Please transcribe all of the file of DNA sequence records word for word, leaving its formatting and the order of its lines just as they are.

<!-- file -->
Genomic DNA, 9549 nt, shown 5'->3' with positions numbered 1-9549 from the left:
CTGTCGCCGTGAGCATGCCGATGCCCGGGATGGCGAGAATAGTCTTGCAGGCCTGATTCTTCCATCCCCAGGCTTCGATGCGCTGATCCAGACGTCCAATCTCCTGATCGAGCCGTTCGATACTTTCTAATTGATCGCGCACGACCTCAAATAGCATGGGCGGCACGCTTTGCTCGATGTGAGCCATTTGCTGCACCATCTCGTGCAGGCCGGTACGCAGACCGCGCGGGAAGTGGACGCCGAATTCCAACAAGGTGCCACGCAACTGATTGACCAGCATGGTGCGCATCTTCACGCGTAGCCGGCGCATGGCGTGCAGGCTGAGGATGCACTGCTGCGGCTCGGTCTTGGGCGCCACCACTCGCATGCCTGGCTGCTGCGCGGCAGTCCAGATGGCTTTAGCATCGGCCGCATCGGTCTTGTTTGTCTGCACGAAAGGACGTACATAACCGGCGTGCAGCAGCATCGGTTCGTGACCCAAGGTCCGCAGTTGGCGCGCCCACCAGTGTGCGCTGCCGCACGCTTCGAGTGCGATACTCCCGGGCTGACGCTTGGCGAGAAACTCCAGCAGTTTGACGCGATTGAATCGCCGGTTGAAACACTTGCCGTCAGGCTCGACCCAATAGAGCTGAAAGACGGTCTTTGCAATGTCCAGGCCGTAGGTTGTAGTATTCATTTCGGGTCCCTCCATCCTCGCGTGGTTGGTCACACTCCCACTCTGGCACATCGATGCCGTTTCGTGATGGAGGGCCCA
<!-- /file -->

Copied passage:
Genomic DNA, 9549 nt, shown 5'->3' with positions numbered 1-9549 from the left:
CTGTCGCCGTGAGCATGCCGATGCCCGGGATGGCGAGAATAGTCTTGCAGGCCTGATTCTTCCATCCCCAGGCTTCGATGCGCTGATCCAGACGTCCAATCTCCTGATCGAGCCGTTCGATACTTTCTAATTGATCGCGCACGACCTCAAATAGCATGGGCGGCACGCTTTGCTCGATGTGAGCCATTTGCTGCACCATCTCGTGCAGGCCGGTACGCAGACCGCGCGGGAAGTGGACGCCGAATTCCAACAAGGTGCCACGCAACTGATTGACCAGCATGGTGCGCATCTTCACGCGTAGCCGGCGCATGGCGTGCAGGCTGAGGATGCACTGCTGCGGCTCGGTCTTGGGCGCCACCACTCGCATGCCTGGCTGCTGCGCGGCAGTCCAGATGGCTTTAGCATCGGCCGCATCGGTCTTGTTTGTCTGCACGAAAGGACGTACATAACCGGCGTGCAGCAGCATCGGTTCGTGACCCAAGGTCCGCAGTTGGCGCGCCCACCAGTGTGCGCTGCCGCACGCTTCGAGTGCGATACTCCCGGGCTGACGCTTGGCGAGAAACTCCAGCAGTTTGACGCGATTGAATCGCCGGTTGAAACACTTGCCGTCAGGCTCGACCCAATAGAGCTGAAAGACGGTCTTTGCAATGTCCAGGCCGTAGGTTGTAGTATTCATTTCGGGTCCCTCCATCCTCGCGTGGTTGGTCACACTCCCACTCTGGCACATCGATGCCGTTTCGTGATGGAGGGCCCA